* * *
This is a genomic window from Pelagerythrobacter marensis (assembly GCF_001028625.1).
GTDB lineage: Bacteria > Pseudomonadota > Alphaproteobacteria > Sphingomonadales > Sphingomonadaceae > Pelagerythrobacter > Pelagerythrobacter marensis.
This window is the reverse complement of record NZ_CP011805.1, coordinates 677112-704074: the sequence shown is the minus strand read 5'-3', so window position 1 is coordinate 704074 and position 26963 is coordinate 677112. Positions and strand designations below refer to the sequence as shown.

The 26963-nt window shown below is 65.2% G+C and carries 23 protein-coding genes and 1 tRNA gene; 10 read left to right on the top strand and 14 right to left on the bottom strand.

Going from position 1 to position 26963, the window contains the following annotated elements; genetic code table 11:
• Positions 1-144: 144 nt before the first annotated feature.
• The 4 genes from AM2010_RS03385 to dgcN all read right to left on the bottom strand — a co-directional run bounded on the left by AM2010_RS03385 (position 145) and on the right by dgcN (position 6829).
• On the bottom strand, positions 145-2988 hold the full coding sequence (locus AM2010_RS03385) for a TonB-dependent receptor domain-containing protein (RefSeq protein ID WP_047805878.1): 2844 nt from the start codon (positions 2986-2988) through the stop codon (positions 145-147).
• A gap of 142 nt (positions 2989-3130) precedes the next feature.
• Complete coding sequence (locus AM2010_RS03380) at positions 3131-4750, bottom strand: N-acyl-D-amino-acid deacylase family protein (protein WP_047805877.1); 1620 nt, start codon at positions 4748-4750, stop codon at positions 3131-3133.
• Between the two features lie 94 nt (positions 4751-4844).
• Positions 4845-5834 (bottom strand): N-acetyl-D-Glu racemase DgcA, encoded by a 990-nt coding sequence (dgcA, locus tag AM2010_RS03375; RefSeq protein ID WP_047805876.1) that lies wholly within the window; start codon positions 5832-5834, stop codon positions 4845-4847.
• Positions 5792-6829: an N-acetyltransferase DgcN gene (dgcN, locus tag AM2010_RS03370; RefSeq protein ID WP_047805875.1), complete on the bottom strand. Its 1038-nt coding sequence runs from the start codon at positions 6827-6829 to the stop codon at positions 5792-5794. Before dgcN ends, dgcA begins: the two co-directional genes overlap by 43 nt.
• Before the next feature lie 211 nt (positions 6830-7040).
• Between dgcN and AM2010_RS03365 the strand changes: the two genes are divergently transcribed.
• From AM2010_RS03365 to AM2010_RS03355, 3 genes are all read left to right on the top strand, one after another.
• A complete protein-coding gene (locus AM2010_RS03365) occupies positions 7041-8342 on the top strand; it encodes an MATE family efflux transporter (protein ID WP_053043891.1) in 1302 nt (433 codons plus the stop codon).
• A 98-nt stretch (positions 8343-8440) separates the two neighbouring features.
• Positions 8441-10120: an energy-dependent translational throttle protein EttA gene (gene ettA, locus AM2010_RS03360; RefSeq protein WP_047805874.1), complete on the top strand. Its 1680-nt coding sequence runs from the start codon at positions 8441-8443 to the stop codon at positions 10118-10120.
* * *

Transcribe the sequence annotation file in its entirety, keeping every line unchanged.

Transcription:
This is a genomic window from Pelagerythrobacter marensis (assembly GCF_001028625.1).
GTDB lineage: Bacteria > Pseudomonadota > Alphaproteobacteria > Sphingomonadales > Sphingomonadaceae > Pelagerythrobacter > Pelagerythrobacter marensis.
This window is the reverse complement of record NZ_CP011805.1, coordinates 677112-704074: the sequence shown is the minus strand read 5'-3', so window position 1 is coordinate 704074 and position 26963 is coordinate 677112. Positions and strand designations below refer to the sequence as shown.

The 26963-nt window shown below is 65.2% G+C and carries 23 protein-coding genes and 1 tRNA gene; 10 read left to right on the top strand and 14 right to left on the bottom strand.

Going from position 1 to position 26963, the window contains the following annotated elements; genetic code table 11:
• Positions 1-144: 144 nt before the first annotated feature.
• The 4 genes from AM2010_RS03385 to dgcN all read right to left on the bottom strand — a co-directional run bounded on the left by AM2010_RS03385 (position 145) and on the right by dgcN (position 6829).
• On the bottom strand, positions 145-2988 hold the full coding sequence (locus AM2010_RS03385) for a TonB-dependent receptor domain-containing protein (RefSeq protein ID WP_047805878.1): 2844 nt from the start codon (positions 2986-2988) through the stop codon (positions 145-147).
• A gap of 142 nt (positions 2989-3130) precedes the next feature.
• Complete coding sequence (locus AM2010_RS03380) at positions 3131-4750, bottom strand: N-acyl-D-amino-acid deacylase family protein (protein WP_047805877.1); 1620 nt, start codon at positions 4748-4750, stop codon at positions 3131-3133.
• Between the two features lie 94 nt (positions 4751-4844).
• Positions 4845-5834 (bottom strand): N-acetyl-D-Glu racemase DgcA, encoded by a 990-nt coding sequence (dgcA, locus tag AM2010_RS03375; RefSeq protein ID WP_047805876.1) that lies wholly within the window; start codon positions 5832-5834, stop codon positions 4845-4847.
• Positions 5792-6829: an N-acetyltransferase DgcN gene (dgcN, locus tag AM2010_RS03370; RefSeq protein ID WP_047805875.1), complete on the bottom strand. Its 1038-nt coding sequence runs from the start codon at positions 6827-6829 to the stop codon at positions 5792-5794. Before dgcN ends, dgcA begins: the two co-directional genes overlap by 43 nt.
• Before the next feature lie 211 nt (positions 6830-7040).
• Between dgcN and AM2010_RS03365 the strand changes: the two genes are divergently transcribed.
• From AM2010_RS03365 to AM2010_RS03355, 3 genes are all read left to right on the top strand, one after another.
• A complete protein-coding gene (locus AM2010_RS03365) occupies positions 7041-8342 on the top strand; it encodes an MATE family efflux transporter (protein ID WP_053043891.1) in 1302 nt (433 codons plus the stop codon).
• A 98-nt stretch (positions 8343-8440) separates the two neighbouring features.
• Positions 8441-10120: an energy-dependent translational throttle protein EttA gene (gene ettA, locus AM2010_RS03360; RefSeq protein WP_047805874.1), complete on the top strand. Its 1680-nt coding sequence runs from the start codon at positions 8441-8443 to the stop codon at positions 10118-10120.